EU counters China’s Silk Road Initiative

DISCLAIMER: All opinions in this column reflect the views of the author(s), not of EURACTIV.COM Ltd.

Greece's port of Piraeus is one of the most notable examples of China's exerting influence in Europe. [Shutterstock]

Today’s adoption by the European Commission of a new ‘Connectivity Strategy’ linking Europe and Asia throws down the gauntlet to an increasingly assertive China, writes Bart Broer.

Bart Broer is a Research Fellow and Fraser Cameron Director of the EU-Asia Centre

The new strategy, released on Wednesday (19 September) will offer a different approach to that taken by Beijing with its flagship Belt and Road Initiative (BRI).

The EU emphasis is on sustainability, proposing that investments should respect labour rights, not create political or financial dependencies, and guarantee a level playing field for businesses.

Given the rapidity of China’s economic development in the past 30 years it has taken the EU some time to acknowledge the growing power and influence of Beijing.

Not only has China become a trading giant, it sits on the world’s largest currency reserves and is an increasingly important provider of foreign investment including in Europe

Recently, however, a number of developments have generated a sense of caution among European politicians and policymakers.

China’s refusal to tackle the dominant position of its state owned enterprises led the EU to refuse to grant China market economy status. Beijing’s targeting of European technology has also led to plans for screening of Chinese investments in Europe.

But it was the massive infrastructure investments under BRI that raised concerns in Brussels, as well as Washington, Delhi and other capitals about the implications of China’s approach.

This spring EU ambassadors in China penned a report critical of the BRI for being economically, environmentally, socially and financially unsustainable.

It also criticised China for discriminating against foreign businesses, the lack of transparent bidding processes and the limited market access for European businesses in China.

China’s involvement in the EU and its neighbourhood also rang warning bells. In 2014, Montenegro concluded an agreement with China Exim Bank on the financing for 85% of a highway construction project, with the estimated cost equaling 25% of the country’s GDP.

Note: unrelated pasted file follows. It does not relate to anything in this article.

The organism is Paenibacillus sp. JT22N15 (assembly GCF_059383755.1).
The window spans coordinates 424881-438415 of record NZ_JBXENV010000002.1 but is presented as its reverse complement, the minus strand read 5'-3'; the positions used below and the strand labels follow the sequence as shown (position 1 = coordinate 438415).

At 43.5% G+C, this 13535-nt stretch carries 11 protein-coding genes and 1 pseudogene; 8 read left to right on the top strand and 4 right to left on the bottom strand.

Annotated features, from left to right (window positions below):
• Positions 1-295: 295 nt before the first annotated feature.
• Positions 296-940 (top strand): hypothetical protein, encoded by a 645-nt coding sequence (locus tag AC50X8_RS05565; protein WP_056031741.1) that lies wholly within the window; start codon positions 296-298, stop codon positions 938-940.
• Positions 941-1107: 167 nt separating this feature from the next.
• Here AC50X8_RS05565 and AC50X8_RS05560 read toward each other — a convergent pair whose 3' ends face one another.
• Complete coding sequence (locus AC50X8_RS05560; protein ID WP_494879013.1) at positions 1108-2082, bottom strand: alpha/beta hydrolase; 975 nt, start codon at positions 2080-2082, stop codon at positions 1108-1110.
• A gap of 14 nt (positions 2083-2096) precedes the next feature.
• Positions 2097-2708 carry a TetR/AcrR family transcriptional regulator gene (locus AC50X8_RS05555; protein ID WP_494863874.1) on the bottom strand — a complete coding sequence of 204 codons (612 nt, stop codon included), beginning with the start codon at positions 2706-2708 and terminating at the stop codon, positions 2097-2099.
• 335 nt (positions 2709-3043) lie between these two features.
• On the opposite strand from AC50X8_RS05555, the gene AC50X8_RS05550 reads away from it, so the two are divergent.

The IMF has repeatedly stated that construction should only continue on the basis of concessional funds. Many believe that a debt default is likely, which may result in the involuntary handover of critical infrastructure to China.

Likewise, China’s entire or partial acquisition of ports in Belgium, the Netherlands, Spain, Italy and most notably Greece has not gone unnoticed.

Without serious hindrance, China is buying up critical infrastructure in Europe, whereas European foreign direct investment in China is decreasing.

China has already reaped some political benefit from these investments with some member states blocking resolutions critical of human rights in China or condemning Beijing’s conduct in the South China Sea.

Similarly, European officials have also questioned the environmental and economic sustainability of various Chinese connectivity projects.

The planned construction of six coal-based power plants in Pakistan whose joint output capacity equals 27% of the country’s current capacity has been criticised as environmentally unsustainable.

Sri Lanka has been unable to repay Chinese loans for the construction of the Hambantota port. As a result, the port and surrounding acres of land, strategically located at the crossroads of the Indian Ocean, the Bay of Bengal and the Arabian Sea, will now be under Chinese control until the year 2114.

Malaysia and Myanmar are also seeking to renegotiate loans taken out under the BRI.

These examples have increased EU concerns as China has expanded its influence in Asia, Central Asia and Europe. This influence is not only about money and politics. It also extends to technical standards and distorting trade flows.

But the EU was well aware that mere peer pressure would not drive China to reconsider its strategy.

To secure its own political and economic interests, the EU had to put forward an ambitious and comprehensive response, which was to strengthen its own links with the host countries and to present them with a credible and sustainable alternative offer for connectivity financing.

The new strategy will give Asian and European states a much clearer idea on the basis of which the EU wishes to engage with them, and what they can expect.

Although some financing is mentioned in the paper, the ongoing negotiations for the next EU budget will be crucial in allocating sufficient EU funds to connectivity financing in order to mobilise additional investment from private and multilateral investors.

The strategy will also need united support from member states, a solid public communications strategy, and broad bi- and multilateral outreach programmes to the EU’s partners.

Geopolitical competition in Eurasia seems set to increase with China, Russia, the US and the EU competing for influence. The connectivity strategy of the EU has set down a marker that the EU is part of the Great Game.

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